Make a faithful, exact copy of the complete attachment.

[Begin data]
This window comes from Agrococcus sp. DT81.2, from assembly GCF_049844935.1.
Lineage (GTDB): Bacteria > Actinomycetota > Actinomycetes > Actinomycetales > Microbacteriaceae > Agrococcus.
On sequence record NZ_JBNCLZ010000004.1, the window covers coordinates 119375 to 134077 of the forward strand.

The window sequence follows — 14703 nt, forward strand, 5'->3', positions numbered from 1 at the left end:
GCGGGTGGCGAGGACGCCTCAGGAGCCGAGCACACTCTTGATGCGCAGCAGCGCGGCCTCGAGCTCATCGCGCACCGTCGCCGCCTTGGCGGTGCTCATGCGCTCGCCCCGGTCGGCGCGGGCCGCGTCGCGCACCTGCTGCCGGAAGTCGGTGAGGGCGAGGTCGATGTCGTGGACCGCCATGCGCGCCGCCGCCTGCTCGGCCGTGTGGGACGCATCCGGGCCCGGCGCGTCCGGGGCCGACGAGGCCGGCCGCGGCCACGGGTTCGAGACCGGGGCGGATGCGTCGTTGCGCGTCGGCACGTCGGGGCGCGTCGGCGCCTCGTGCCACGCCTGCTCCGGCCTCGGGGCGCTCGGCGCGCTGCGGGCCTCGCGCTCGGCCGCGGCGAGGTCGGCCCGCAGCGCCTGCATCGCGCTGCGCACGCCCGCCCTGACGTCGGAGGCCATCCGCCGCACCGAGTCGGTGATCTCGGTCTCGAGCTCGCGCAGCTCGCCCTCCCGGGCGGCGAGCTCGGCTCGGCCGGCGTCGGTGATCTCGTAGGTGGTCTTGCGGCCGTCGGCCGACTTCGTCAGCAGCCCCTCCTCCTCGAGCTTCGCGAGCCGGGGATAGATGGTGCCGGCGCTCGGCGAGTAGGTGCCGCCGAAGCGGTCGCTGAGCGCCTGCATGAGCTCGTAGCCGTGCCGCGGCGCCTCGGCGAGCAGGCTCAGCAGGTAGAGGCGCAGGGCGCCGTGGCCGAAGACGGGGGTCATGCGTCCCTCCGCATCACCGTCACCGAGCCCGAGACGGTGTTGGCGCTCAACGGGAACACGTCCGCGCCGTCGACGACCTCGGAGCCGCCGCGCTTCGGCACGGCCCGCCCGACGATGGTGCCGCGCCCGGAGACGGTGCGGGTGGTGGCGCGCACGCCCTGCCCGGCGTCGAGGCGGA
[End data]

This window comes from Agrococcus sp. DT81.2, from assembly GCF_049844935.1.
Lineage (GTDB): Bacteria > Actinomycetota > Actinomycetes > Actinomycetales > Microbacteriaceae > Agrococcus.
On sequence record NZ_JBNCLZ010000004.1, the window covers coordinates 119375 to 134077 of the forward strand.

The window sequence follows — 14703 nt, forward strand, 5'->3', positions numbered from 1 at the left end:
GCGGGTGGCGAGGACGCCTCAGGAGCCGAGCACACTCTTGATGCGCAGCAGCGCGGCCTCGAGCTCATCGCGCACCGTCGCCGCCTTGGCGGTGCTCATGCGCTCGCCCCGGTCGGCGCGGGCCGCGTCGCGCACCTGCTGCCGGAAGTCGGTGAGGGCGAGGTCGATGTCGTGGACCGCCATGCGCGCCGCCGCCTGCTCGGCCGTGTGGGACGCATCCGGGCCCGGCGCGTCCGGGGCCGACGAGGCCGGCCGCGGCCACGGGTTCGAGACCGGGGCGGATGCGTCGTTGCGCGTCGGCACGTCGGGGCGCGTCGGCGCCTCGTGCCACGCCTGCTCCGGCCTCGGGGCGCTCGGCGCGCTGCGGGCCTCGCGCTCGGCCGCGGCGAGGTCGGCCCGCAGCGCCTGCATCGCGCTGCGCACGCCCGCCCTGACGTCGGAGGCCATCCGCCGCACCGAGTCGGTGATCTCGGTCTCGAGCTCGCGCAGCTCGCCCTCCCGGGCGGCGAGCTCGGCTCGGCCGGCGTCGGTGATCTCGTAGGTGGTCTTGCGGCCGTCGGCCGACTTCGTCAGCAGCCCCTCCTCCTCGAGCTTCGCGAGCCGGGGATAGATGGTGCCGGCGCTCGGCGAGTAGGTGCCGCCGAAGCGGTCGCTGAGCGCCTGCATGAGCTCGTAGCCGTGCCGCGGCGCCTCGGCGAGCAGGCTCAGCAGGTAGAGGCGCAGGGCGCCGTGGCCGAAGACGGGGGTCATGCGTCCCTCCGCATCACCGTCACCGAGCCCGAGACGGTGTTGGCGCTCAACGGGAACACGTCCGCGCCGTCGACGACCTCGGAGCCGCCGCGCTTCGGCACGGCCCGCCCGACGATGGTGCCGCGCCCGGAGACGGTGCGGGTGGTGGCGCGCACGCCCTGCCCGGCGTCGAGGCGGA